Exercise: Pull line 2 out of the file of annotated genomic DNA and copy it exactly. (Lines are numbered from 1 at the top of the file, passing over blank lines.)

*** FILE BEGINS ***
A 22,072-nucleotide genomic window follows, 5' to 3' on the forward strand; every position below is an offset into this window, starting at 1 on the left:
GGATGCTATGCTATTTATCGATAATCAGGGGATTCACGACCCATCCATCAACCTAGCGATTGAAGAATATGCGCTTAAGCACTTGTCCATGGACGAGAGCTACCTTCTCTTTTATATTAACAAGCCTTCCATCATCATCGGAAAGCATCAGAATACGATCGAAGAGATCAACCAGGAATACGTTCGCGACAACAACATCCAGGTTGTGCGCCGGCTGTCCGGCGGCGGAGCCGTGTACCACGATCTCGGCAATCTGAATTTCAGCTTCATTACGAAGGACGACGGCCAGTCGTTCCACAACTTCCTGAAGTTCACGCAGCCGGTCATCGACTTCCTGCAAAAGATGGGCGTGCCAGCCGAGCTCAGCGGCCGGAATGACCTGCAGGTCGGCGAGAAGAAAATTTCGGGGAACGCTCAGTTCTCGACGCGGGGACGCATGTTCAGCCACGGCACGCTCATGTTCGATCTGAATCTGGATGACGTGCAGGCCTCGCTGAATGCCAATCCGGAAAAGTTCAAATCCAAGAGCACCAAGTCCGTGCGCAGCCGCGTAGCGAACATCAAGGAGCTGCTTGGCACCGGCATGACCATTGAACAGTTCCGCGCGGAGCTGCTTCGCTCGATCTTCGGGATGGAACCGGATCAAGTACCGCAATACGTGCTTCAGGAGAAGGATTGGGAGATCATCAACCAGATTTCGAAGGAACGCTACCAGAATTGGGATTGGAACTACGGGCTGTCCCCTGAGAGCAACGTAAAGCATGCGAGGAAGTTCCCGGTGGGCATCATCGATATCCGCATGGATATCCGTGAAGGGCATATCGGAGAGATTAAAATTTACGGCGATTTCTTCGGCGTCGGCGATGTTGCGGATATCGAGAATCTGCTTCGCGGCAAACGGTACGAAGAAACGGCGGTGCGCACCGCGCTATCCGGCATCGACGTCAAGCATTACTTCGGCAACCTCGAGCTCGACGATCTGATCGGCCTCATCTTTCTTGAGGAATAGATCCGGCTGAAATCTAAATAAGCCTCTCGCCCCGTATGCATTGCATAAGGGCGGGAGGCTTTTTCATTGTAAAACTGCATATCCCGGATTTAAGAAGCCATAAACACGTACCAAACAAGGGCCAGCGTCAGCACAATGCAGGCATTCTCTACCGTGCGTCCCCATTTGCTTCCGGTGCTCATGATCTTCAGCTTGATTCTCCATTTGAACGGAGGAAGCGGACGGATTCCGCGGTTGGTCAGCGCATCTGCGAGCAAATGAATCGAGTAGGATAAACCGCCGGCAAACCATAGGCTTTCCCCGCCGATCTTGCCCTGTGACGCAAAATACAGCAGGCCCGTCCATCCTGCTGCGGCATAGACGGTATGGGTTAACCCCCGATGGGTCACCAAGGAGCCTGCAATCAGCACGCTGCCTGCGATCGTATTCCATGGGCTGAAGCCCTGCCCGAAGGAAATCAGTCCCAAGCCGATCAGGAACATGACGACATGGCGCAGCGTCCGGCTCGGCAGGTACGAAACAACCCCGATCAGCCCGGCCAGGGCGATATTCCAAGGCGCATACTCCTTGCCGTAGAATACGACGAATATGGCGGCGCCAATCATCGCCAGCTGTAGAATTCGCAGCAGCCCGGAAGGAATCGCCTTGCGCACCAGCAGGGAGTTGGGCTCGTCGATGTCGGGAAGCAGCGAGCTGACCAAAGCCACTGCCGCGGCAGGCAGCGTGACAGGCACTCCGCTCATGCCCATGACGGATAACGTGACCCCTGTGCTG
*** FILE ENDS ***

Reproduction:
GGATGCTATGCTATTTATCGATAATCAGGGGATTCACGACCCATCCATCAACCTAGCGATTGAAGAATATGCGCTTAAGCACTTGTCCATGGACGAGAGCTACCTTCTCTTTTATATTAACAAGCCTTCCATCATCATCGGAAAGCATCAGAATACGATCGAAGAGATCAACCAGGAATACGTTCGCGACAACAACATCCAGGTTGTGCGCCGGCTGTCCGGCGGCGGAGCCGTGTACCACGATCTCGGCAATCTGAATTTCAGCTTCATTACGAAGGACGACGGCCAGTCGTTCCACAACTTCCTGAAGTTCACGCAGCCGGTCATCGACTTCCTGCAAAAGATGGGCGTGCCAGCCGAGCTCAGCGGCCGGAATGACCTGCAGGTCGGCGAGAAGAAAATTTCGGGGAACGCTCAGTTCTCGACGCGGGGACGCATGTTCAGCCACGGCACGCTCATGTTCGATCTGAATCTGGATGACGTGCAGGCCTCGCTGAATGCCAATCCGGAAAAGTTCAAATCCAAGAGCACCAAGTCCGTGCGCAGCCGCGTAGCGAACATCAAGGAGCTGCTTGGCACCGGCATGACCATTGAACAGTTCCGCGCGGAGCTGCTTCGCTCGATCTTCGGGATGGAACCGGATCAAGTACCGCAATACGTGCTTCAGGAGAAGGATTGGGAGATCATCAACCAGATTTCGAAGGAACGCTACCAGAATTGGGATTGGAACTACGGGCTGTCCCCTGAGAGCAACGTAAAGCATGCGAGGAAGTTCCCGGTGGGCATCATCGATATCCGCATGGATATCCGTGAAGGGCATATCGGAGAGATTAAAATTTACGGCGATTTCTTCGGCGTCGGCGATGTTGCGGATATCGAGAATCTGCTTCGCGGCAAACGGTACGAAGAAACGGCGGTGCGCACCGCGCTATCCGGCATCGACGTCAAGCATTACTTCGGCAACCTCGAGCTCGACGATCTGATCGGCCTCATCTTTCTTGAGGAATAGATCCGGCTGAAATCTAAATAAGCCTCTCGCCCCGTATGCATTGCATAAGGGCGGGAGGCTTTTTCATTGTAAAACTGCATATCCCGGATTTAAGAAGCCATAAACACGTACCAAACAAGGGCCAGCGTCAGCACAATGCAGGCATTCTCTACCGTGCGTCCCCATTTGCTTCCGGTGCTCATGATCTTCAGCTTGATTCTCCATTTGAACGGAGGAAGCGGACGGATTCCGCGGTTGGTCAGCGCATCTGCGAGCAAATGAATCGAGTAGGATAAACCGCCGGCAAACCATAGGCTTTCCCCGCCGATCTTGCCCTGTGACGCAAAATACAGCAGGCCCGTCCATCCTGCTGCGGCATAGACGGTATGGGTTAACCCCCGATGGGTCACCAAGGAGCCTGCAATCAGCACGCTGCCTGCGATCGTATTCCATGGGCTGAAGCCCTGCCCGAAGGAAATCAGTCCCAAGCCGATCAGGAACATGACGACATGGCGCAGCGTCCGGCTCGGCAGGTACGAAACAACCCCGATCAGCCCGGCCAGGGCGATATTCCAAGGCGCATACTCCTTGCCGTAGAATACGACGAATATGGCGGCGCCAATCATCGCCAGCTGTAGAATTCGCAGCAGCCCGGAAGGAATCGCCTTGCGCACCAGCAGGGAGTTGGGCTCGTCGATGTCGGGAAGCAGCGAGCTGACCAAAGCCACTGCCGCGGCAGGCAGCGTGACAGGCACTCCGCTCATGCCCATGACGGATAACGTGACCCCTGTGCTG